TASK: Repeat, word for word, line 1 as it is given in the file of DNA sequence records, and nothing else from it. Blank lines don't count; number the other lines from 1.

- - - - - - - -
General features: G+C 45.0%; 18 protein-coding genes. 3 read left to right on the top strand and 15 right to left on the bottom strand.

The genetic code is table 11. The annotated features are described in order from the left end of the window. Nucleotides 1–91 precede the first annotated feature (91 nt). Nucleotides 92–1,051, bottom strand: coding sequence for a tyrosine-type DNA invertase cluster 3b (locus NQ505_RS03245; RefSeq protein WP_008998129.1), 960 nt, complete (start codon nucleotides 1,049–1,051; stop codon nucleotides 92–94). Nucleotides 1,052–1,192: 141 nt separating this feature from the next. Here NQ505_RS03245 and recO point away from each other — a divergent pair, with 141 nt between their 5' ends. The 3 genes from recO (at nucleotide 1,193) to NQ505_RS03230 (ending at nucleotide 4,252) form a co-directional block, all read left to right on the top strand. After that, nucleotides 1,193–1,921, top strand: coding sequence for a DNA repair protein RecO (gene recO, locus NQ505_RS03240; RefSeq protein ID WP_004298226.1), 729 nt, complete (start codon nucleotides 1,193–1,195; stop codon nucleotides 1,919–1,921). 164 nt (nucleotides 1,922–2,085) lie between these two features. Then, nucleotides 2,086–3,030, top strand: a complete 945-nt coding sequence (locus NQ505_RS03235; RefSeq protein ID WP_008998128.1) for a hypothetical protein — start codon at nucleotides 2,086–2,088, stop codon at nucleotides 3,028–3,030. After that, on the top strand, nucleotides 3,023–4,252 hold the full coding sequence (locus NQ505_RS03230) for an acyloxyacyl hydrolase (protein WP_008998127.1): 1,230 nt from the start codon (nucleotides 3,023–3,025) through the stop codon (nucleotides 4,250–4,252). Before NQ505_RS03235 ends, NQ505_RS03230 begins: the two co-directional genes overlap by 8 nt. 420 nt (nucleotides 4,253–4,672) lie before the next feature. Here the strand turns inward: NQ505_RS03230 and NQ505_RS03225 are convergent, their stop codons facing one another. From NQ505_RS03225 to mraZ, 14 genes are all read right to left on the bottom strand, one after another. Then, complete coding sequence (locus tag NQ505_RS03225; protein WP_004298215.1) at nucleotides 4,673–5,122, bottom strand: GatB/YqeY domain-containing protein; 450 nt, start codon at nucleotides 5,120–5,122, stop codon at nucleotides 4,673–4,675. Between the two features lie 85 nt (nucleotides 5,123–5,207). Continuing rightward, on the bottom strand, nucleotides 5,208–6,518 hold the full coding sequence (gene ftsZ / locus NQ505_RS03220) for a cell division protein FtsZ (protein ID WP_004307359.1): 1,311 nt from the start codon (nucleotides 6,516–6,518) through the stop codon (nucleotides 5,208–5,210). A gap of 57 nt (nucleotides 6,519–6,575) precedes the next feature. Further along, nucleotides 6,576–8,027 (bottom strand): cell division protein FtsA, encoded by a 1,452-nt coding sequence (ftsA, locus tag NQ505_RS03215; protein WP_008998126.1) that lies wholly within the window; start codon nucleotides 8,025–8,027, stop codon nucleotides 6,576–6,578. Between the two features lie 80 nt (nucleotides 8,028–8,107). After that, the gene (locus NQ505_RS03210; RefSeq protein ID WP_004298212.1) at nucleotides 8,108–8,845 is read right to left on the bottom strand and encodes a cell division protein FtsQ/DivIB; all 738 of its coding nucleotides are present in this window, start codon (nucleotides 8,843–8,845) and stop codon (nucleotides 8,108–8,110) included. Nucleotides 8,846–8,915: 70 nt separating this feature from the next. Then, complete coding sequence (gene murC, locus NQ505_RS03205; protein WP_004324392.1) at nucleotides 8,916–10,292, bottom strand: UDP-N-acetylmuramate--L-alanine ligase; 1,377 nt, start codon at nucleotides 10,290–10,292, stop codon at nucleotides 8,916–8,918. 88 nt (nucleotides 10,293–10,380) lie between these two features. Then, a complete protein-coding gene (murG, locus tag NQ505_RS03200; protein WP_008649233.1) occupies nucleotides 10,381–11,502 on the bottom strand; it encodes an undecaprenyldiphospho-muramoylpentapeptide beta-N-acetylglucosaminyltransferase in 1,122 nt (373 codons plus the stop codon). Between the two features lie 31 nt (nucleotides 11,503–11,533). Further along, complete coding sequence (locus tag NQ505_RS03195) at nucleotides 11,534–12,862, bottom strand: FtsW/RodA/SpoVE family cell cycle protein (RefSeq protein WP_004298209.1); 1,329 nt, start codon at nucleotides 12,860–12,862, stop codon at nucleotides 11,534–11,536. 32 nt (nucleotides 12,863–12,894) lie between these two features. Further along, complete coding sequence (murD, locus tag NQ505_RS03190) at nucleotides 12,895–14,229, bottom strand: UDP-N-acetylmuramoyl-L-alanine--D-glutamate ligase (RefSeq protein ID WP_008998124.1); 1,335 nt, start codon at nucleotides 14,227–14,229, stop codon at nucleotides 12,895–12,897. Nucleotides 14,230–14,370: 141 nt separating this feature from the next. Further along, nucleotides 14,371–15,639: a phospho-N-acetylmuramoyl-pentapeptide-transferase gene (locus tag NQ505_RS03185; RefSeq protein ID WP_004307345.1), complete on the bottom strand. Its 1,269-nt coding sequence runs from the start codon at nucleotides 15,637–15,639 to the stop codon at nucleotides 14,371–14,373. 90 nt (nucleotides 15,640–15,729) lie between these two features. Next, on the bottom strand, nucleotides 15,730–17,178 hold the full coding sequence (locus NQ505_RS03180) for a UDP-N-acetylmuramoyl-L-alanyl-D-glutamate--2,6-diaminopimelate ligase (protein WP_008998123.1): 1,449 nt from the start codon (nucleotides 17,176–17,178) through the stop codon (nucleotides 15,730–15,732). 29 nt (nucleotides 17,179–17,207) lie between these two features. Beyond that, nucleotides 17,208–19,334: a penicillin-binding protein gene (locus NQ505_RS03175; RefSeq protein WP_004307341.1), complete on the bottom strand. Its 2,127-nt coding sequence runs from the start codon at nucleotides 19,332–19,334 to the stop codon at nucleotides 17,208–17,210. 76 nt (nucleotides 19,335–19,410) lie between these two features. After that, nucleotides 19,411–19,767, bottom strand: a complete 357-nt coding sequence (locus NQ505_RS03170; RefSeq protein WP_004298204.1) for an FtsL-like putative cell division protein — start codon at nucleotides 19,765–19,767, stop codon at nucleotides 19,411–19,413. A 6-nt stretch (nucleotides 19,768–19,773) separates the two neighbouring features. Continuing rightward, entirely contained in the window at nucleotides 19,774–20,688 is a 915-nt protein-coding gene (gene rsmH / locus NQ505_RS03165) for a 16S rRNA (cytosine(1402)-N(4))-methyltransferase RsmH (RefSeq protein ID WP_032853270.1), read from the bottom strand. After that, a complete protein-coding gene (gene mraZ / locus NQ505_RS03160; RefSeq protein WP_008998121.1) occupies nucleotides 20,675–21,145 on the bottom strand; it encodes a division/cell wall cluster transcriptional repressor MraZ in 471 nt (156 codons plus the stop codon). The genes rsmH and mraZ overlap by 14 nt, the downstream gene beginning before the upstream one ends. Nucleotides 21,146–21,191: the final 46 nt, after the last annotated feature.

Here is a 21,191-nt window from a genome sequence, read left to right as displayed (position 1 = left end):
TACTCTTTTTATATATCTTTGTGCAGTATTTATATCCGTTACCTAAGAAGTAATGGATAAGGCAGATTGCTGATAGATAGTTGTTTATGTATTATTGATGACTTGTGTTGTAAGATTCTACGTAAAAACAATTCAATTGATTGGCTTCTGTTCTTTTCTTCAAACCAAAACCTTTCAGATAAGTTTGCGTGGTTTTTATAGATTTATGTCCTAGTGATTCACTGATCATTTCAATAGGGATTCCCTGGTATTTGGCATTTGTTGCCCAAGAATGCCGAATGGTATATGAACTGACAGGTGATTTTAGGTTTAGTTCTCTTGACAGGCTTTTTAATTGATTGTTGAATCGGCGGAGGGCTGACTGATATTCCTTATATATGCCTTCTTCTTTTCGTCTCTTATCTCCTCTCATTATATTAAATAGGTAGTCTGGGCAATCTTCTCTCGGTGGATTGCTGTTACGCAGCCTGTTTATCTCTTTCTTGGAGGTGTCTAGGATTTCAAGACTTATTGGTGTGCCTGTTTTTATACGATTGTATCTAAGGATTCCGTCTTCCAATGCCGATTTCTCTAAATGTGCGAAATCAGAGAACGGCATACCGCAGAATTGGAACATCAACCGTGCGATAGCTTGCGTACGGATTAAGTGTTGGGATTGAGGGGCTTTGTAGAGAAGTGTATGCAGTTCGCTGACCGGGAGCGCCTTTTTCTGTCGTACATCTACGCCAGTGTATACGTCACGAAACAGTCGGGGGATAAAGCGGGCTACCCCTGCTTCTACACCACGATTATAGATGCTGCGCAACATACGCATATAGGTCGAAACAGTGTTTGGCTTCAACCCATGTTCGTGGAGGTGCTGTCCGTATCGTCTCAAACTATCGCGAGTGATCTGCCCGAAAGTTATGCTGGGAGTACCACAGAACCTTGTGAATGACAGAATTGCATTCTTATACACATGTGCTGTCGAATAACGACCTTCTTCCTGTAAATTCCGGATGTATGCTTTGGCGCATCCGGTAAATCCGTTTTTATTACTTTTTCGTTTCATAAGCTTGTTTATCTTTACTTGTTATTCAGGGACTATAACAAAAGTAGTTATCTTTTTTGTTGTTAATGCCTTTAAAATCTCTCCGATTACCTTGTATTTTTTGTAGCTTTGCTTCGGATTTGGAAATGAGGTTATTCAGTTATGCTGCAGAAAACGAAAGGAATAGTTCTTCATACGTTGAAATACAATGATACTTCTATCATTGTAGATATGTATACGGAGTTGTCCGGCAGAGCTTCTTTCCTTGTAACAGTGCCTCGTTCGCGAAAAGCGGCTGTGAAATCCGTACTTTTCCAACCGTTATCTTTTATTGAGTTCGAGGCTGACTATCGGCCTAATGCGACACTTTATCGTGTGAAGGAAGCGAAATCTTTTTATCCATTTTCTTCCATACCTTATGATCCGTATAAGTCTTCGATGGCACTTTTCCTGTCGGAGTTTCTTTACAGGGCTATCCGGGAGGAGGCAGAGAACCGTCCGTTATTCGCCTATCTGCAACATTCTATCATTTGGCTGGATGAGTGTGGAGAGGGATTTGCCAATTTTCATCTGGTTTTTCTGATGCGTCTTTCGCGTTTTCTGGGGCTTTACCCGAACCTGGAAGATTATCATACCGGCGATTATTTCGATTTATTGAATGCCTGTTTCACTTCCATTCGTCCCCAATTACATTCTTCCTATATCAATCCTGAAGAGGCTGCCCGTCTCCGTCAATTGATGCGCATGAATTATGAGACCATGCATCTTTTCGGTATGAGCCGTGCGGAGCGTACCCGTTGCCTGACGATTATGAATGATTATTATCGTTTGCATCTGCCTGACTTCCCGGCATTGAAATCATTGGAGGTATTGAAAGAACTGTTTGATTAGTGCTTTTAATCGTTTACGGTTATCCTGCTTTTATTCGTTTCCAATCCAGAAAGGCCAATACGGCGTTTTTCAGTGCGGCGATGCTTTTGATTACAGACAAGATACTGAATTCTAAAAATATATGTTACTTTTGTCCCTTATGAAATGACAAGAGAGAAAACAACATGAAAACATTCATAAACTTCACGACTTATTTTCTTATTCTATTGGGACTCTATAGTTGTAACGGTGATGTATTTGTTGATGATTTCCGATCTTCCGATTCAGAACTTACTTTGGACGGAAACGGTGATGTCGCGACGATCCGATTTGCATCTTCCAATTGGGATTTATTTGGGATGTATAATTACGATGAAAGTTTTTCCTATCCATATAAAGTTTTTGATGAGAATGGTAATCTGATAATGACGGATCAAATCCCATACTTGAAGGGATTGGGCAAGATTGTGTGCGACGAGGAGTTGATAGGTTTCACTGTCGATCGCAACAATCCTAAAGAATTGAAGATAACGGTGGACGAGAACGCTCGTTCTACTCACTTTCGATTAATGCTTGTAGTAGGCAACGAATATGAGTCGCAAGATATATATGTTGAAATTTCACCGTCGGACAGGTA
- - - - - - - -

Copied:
General features: G+C 45.0%; 18 protein-coding genes. 3 read left to right on the top strand and 15 right to left on the bottom strand.